Impact of biological sex on cryptococcal meningitis mortality in Uganda and South Africa

Anna M. Stadelman, Kenneth Ssebambulidde, Lillian Tugume, Katelyn Pastick, Kathy Huppler Hullsiek, Sarah Lofgren, Edwin Nuwagira, Emily E. Evans, Darlisha A Williams, Conrad Muzoora, David B Meya, Radha Rajasingham, Joshua Rhein, David R. Boulware

Research output: Contribution to journalArticlepeer-review

Abstract

The role of biological sex on clinical outcomes and the pathogenesis of AIDS-related opportunistic infections is unknown. We assessed baseline biomarkers and outcomes between 577 men and 400 women in HIV-related cryptococcal meningitis cohorts in Uganda and South Africa from 2010 to 2017. We compared 10-week mortality by sex via Cox proportional hazards models. The 10-week mortality for women was 50% (198/400) and 43% (247/577) for men. Women had higher risk of death in an unadjusted model (Hazard Ratio (HR) = 1.20; 95%CI, 1.00-1.45; P = .05). Women maintained a higher risk when adjusting for quantitative CSF culture, altered mental status, CSF pleocytosis, age, and antiretroviral status (HR = 1.31; 95%CI, 1.07-1.59; P < .01). However, after adjusting for hemoglobin, the risk of death did not differ between women and men (HR = 1.17; 95%CI, 0.94-1.45; P = .17). Moderate to severe anemia (hemoglobin < 8.5 g/dL) was present among 16% (55/355) of women and 10% (55/532) of men (P = .02). Of the 373 participants with CSF biomarkers, men had higher median pro- and anti-inflammatory, monocyte/macrophage differentiation, maturation, and migration, immune exhaustion, and cytotoxicity cytokines than women (P < .05). We identified biological sex as proxy for anemia, a potentially modifiable risk factor for cryptococcal meningitis mortality. Immune response may contribute to the multifaceted underlying mechanisms for the discrepancy in mortality based on sex.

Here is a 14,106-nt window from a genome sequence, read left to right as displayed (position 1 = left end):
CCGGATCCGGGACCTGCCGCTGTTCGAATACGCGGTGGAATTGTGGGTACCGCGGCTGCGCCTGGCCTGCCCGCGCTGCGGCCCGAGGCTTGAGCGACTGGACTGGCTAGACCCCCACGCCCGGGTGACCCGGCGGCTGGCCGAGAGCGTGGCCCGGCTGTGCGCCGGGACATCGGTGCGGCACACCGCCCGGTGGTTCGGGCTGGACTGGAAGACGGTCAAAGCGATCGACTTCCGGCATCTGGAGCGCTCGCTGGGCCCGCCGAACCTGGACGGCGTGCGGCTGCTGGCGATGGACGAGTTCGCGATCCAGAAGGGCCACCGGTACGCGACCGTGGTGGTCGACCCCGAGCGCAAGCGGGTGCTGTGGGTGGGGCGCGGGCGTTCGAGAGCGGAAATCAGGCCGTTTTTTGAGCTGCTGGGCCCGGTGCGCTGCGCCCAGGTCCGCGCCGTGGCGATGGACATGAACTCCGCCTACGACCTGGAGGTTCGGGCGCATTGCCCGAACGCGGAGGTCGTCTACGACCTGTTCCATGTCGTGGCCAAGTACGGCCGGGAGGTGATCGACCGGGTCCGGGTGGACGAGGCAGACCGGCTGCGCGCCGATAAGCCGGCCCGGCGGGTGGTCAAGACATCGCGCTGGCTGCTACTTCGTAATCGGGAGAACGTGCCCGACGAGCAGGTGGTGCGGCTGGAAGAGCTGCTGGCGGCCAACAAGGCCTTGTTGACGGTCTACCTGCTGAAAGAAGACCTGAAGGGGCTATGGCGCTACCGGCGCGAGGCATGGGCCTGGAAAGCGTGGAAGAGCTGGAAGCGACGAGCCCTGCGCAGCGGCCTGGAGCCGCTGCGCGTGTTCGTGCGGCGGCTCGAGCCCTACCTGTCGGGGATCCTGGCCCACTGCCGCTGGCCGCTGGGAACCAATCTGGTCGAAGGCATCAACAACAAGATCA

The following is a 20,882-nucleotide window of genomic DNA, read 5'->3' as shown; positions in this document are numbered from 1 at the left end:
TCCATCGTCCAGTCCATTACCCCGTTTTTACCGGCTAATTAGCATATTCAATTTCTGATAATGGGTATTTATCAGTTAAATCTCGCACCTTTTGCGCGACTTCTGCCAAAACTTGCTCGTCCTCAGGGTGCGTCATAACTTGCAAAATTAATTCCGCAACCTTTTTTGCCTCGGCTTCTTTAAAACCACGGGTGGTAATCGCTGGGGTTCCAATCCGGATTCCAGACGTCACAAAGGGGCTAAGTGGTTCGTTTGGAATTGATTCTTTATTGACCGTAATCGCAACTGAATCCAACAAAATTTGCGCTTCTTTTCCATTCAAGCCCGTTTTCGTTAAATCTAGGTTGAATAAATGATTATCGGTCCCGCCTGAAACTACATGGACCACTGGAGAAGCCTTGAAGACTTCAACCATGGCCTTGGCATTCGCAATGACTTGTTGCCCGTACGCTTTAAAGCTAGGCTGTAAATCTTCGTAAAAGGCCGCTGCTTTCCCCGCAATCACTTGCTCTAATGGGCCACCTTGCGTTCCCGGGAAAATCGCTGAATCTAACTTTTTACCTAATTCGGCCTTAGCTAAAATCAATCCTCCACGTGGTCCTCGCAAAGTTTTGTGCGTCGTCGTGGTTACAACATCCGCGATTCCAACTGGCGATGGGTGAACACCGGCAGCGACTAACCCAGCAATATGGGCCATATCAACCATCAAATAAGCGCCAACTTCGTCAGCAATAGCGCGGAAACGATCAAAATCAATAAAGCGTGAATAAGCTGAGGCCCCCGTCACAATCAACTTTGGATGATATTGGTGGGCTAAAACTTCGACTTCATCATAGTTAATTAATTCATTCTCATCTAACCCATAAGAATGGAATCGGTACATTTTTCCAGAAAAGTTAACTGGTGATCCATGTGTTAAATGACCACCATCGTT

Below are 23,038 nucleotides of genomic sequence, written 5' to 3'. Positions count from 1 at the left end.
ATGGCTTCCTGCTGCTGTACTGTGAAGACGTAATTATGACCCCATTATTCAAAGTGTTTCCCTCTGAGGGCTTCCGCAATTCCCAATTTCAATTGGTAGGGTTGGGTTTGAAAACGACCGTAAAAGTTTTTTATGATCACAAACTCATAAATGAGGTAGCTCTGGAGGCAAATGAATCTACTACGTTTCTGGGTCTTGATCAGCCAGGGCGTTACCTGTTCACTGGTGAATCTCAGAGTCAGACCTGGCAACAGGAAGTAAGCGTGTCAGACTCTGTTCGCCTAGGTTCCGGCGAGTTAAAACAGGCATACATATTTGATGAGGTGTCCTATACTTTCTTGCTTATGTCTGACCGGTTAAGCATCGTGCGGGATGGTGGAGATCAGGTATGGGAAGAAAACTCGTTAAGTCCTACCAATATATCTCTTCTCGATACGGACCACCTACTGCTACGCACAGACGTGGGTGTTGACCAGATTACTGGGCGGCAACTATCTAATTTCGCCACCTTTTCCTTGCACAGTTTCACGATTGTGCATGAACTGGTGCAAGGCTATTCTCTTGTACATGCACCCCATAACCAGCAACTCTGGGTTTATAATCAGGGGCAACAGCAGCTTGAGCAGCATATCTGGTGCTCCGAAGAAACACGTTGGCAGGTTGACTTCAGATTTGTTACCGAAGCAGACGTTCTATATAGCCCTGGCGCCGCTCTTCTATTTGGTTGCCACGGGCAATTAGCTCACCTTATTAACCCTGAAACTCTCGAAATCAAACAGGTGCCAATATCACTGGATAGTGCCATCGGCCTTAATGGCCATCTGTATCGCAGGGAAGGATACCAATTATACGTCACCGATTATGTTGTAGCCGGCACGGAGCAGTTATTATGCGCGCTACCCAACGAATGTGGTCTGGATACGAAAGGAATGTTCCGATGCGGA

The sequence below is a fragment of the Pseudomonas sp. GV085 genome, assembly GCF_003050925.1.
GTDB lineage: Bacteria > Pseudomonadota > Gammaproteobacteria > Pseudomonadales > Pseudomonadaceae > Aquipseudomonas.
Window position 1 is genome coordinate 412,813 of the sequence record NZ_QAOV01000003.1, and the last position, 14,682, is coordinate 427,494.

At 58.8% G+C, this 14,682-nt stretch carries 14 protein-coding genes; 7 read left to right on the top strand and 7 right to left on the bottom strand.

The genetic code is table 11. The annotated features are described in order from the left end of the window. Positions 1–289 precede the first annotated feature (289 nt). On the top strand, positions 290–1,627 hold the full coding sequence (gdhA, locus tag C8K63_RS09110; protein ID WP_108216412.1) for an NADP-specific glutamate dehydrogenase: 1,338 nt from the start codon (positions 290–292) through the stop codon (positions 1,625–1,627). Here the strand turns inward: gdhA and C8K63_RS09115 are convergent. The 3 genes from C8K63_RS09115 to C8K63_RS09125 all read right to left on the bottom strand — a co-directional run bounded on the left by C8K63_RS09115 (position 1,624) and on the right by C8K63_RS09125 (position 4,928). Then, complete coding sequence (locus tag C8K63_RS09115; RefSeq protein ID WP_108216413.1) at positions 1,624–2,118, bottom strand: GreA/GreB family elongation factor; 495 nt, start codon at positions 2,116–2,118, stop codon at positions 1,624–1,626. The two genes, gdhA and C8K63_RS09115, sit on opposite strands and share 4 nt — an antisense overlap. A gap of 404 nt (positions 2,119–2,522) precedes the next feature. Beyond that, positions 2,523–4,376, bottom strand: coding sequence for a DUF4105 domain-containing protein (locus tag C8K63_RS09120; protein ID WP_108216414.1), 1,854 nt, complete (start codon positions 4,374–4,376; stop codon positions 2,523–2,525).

LAY SUMMARY: We examined the role of biological sex in cryptococcal meningitis mortality in a large cohort. Our findings reveal significant differences in inflammatory markers by biological sex. Women have significantly higher mortality due to cryptococcal meningitis that is attributable to anemia at baseline.

Original languageEnglish (US)
Pages (from-to)712-719
Number of pages8
JournalMedical mycology
Volume59
Issue number7
DOIs
StatePublished - Jul 1 2021

Bibliographical note

Publisher Copyright:
© 2021 The Author(s) 2021. Published by Oxford University Press on behalf of The International Society for Human and Animal Mycology.

Keywords

  • HIV
  • South Africa
  • Uganda
  • biological sex
  • cryptococcal meningitis
  • cytokines
  • immunology

PubMed: MeSH publication types

  • Journal Article
  • Observational Study

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